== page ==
2 Which tenses/forms do we use to express FUTURE in English? will/shallbe going toPresent continuousPresent simpleFuture continuousFuture perfect
3 “WILL/SHALL” future tense Form: will/shall + infinitive without toForm: will/shall + infinitive without toWILL is used with all personsI’ll/He’ll/She’ll come soon.Will you get me that pill?It probably won’t snow tomorrow.We’ll/They’ll help you.SHALL is used with I and we mainly to express suggestions.Shall I close the door?Shall we go to the theatre tonight?
4 WILL is used:to talk about FUTURE opinions, beliefs, hopes, predictions (I’ll probably come later. I don’t think I’ll go out.)to express offers, promises, requests, agreements, refusals (I won’t tell anybody. Will you shut the door, please?)to express decisions made at the time of speaking (“Did you call Mom?” “I forgot. I’ll call her now.”)in first conditional sentences (If she phones, I’ll tell you.)
5 Form: be + going + to infinitive “GOING TO” futureForm: be + going + to infinitiveForm: be + going + to infinitive+ I’m going to travel round the world.- He isn’t going to study much.? Are you going to be back soon?
6 GOING TO is used:to say what we have already decided to do, what we intend to do in the FUTURE. (intentions, plans)(I’ve heard you’re going to travel round the world.)to talk about predictions => when we can for example see or feel now that something will happen in the future(I’m going to be sick. => I feel really bad now.)
7 PRESENT CONTINUOUS is used: to say what someone has arranged to do – for example, arranged to meet someone, arranged to travel somewhere. We usually need a time adverbial.(=> “personal arrangements or appointments” which may be written in a diary)(I’m travelling to Dublin on Saturday. What are you doing tonight? I’m seeing my brother at the weekend.)
8 PRESENT SIMPLE is used: to talk about FUTURE events based on timetables, programmes or events in the calendar. (=> “official arrangements”)(My plane takes off at 7:30 tomorrow. Does the film start at 4.30 or 5.30? The bus leaves at 8.)
9 PRESENT SIMPLE is used: after if, unless, in case, as soon as, before, after, by the time, the next time, till, until, when, etc. where we may expect a simple future (=>First Conditional, Time clauses)(Wait, until you’re called. If it rains, I’ll stay at home.)NOTE:If we want to emphasize the fact that an activity will be finished before the other one happens we can use the PRESENT PERFECT instead of the Present Simple.(I’ll help you as soon as I’ve finished the washing up.You’ll feel better after you’ve had something to eat.)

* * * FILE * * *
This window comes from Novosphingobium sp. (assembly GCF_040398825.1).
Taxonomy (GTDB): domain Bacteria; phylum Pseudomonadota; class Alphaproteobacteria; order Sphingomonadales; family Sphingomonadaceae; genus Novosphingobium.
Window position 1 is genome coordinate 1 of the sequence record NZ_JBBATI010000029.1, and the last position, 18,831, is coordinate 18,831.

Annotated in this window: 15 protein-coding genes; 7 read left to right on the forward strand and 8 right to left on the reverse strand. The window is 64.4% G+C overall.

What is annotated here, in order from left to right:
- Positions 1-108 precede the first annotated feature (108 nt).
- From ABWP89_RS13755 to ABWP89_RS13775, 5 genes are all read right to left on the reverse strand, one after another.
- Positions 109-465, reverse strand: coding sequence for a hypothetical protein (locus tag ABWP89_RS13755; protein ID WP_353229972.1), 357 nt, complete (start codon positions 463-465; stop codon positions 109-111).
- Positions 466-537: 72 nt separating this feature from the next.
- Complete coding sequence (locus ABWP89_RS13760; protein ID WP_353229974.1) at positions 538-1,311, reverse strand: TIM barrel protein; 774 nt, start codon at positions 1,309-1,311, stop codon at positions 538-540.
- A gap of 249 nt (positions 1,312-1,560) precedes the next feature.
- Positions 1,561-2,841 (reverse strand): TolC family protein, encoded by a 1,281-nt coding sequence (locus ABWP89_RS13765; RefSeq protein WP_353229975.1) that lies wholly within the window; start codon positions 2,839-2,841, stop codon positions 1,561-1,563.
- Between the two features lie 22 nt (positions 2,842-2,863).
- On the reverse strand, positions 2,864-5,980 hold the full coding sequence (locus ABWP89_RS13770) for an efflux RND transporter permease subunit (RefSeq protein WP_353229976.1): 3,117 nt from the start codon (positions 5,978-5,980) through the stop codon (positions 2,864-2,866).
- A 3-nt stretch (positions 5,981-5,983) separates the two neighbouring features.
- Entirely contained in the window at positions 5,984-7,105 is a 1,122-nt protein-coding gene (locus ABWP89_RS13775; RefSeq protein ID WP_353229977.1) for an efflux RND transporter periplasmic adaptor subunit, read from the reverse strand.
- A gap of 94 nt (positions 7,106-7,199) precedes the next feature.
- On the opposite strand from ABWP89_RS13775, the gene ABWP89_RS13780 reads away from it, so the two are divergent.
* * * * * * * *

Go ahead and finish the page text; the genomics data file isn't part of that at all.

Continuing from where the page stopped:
10 Form: will + be + -ing form of the verb FUTURE CONTINUOUSForm: will + be + -ing form of the verbForm: will + be + -ing form of the verb+ This time next week I’ll be sunbathing on the beach.- They won’t (will not) be waiting.? Will you be passing the post office when you go out?
11 FUTURE CONTINUOUS is used: to say that we will be in the middle of doing something at a certain time in the FUTURE(At 10 o’clock tomorrow he’ll be working. This time tomorrow I’ll be flying to New York.)similarly to the Present continuous to talk about arrangements and planned events(We’ll be spending the summer in the USA. = We’re spending the summer in the USA.)
12 Form: will + have + the past participle of the verb FUTURE PERFECT SIMPLEForm: will + have + the past participle of the verbForm: will + have + the past participle of the verb+ By the time we get there, the lecture will have started.- They won’t (will not) have checked it by 5 o’clock.? Will you have left Prague before I return from my holiday?
13 FUTURE PERFECT CONTINUOUS Form: will + have been + -ing form of the verbForm: will + have been + -ing form of the verb+ In May I will have been studying Italian for five years.- He won’t have been working for the company for a long time when he becomes the manager.? How long will you have been living in this flat by the end of this year?
14 FUTURE PERFECT is used: to express an action that will be finished/completed by a certain time in the future(I’ll have prepared it by the time you come back.)to describe the continuation of a state up to the time mentioned(We will have been married for two years on April 1st. By this time next week, I will have been working as a teacher for four years. )NOTE:The Future Perfect tense is often used with by and not…till/until + time and also with verbs like build, complete, finish, etc.
15 ReferencesALEXANDER, L.G.: Longman English Grammar. New York: Longman, ISBNMURPHY, R.: English Grammar In Use. Cambridge: Cambridge University Press, ISBNVINCE, M. and EMMERSON, P.: Intermediate Language Practice with key. Oxford: Macmillan Publishers Limited, ISBNVINCE, M. and EMMERSON, P.: First Certificate Language Practice with key. Oxford: Macmillan Publishers Limited, ISBN